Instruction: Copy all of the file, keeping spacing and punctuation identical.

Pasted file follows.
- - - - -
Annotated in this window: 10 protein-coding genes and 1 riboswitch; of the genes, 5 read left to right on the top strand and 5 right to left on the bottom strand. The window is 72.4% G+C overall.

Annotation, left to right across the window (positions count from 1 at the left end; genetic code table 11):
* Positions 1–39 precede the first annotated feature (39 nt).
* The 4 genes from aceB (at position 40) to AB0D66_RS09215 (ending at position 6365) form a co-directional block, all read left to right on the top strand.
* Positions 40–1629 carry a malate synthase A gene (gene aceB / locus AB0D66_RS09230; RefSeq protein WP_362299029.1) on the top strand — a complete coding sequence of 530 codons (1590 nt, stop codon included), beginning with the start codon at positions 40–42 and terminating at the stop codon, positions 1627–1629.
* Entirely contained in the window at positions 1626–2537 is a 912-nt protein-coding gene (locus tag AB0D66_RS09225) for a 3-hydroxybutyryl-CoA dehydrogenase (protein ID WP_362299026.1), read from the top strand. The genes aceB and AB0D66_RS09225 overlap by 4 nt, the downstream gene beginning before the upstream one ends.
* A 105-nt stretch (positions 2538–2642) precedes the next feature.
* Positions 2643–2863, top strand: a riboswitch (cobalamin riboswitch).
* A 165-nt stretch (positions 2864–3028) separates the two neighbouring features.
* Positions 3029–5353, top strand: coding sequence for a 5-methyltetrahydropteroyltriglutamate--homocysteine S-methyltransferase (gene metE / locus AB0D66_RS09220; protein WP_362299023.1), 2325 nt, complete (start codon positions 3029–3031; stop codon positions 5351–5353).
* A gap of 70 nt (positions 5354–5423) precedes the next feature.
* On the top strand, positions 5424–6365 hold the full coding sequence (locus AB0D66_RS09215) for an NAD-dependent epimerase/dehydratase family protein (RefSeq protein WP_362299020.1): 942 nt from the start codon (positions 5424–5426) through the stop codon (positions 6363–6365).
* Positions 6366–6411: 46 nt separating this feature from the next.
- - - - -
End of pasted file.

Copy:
Annotated in this window: 10 protein-coding genes and 1 riboswitch; of the genes, 5 read left to right on the top strand and 5 right to left on the bottom strand. The window is 72.4% G+C overall.

Annotation, left to right across the window (positions count from 1 at the left end; genetic code table 11):
* Positions 1–39 precede the first annotated feature (39 nt).
* The 4 genes from aceB (at position 40) to AB0D66_RS09215 (ending at position 6365) form a co-directional block, all read left to right on the top strand.
* Positions 40–1629 carry a malate synthase A gene (gene aceB / locus AB0D66_RS09230; RefSeq protein WP_362299029.1) on the top strand — a complete coding sequence of 530 codons (1590 nt, stop codon included), beginning with the start codon at positions 40–42 and terminating at the stop codon, positions 1627–1629.
* Entirely contained in the window at positions 1626–2537 is a 912-nt protein-coding gene (locus tag AB0D66_RS09225) for a 3-hydroxybutyryl-CoA dehydrogenase (protein ID WP_362299026.1), read from the top strand. The genes aceB and AB0D66_RS09225 overlap by 4 nt, the downstream gene beginning before the upstream one ends.
* A 105-nt stretch (positions 2538–2642) precedes the next feature.
* Positions 2643–2863, top strand: a riboswitch (cobalamin riboswitch).
* A 165-nt stretch (positions 2864–3028) separates the two neighbouring features.
* Positions 3029–5353, top strand: coding sequence for a 5-methyltetrahydropteroyltriglutamate--homocysteine S-methyltransferase (gene metE / locus AB0D66_RS09220; protein WP_362299023.1), 2325 nt, complete (start codon positions 3029–3031; stop codon positions 5351–5353).
* A gap of 70 nt (positions 5354–5423) precedes the next feature.
* On the top strand, positions 5424–6365 hold the full coding sequence (locus AB0D66_RS09215) for an NAD-dependent epimerase/dehydratase family protein (RefSeq protein WP_362299020.1): 942 nt from the start codon (positions 5424–5426) through the stop codon (positions 6363–6365).
* Positions 6366–6411: 46 nt separating this feature from the next.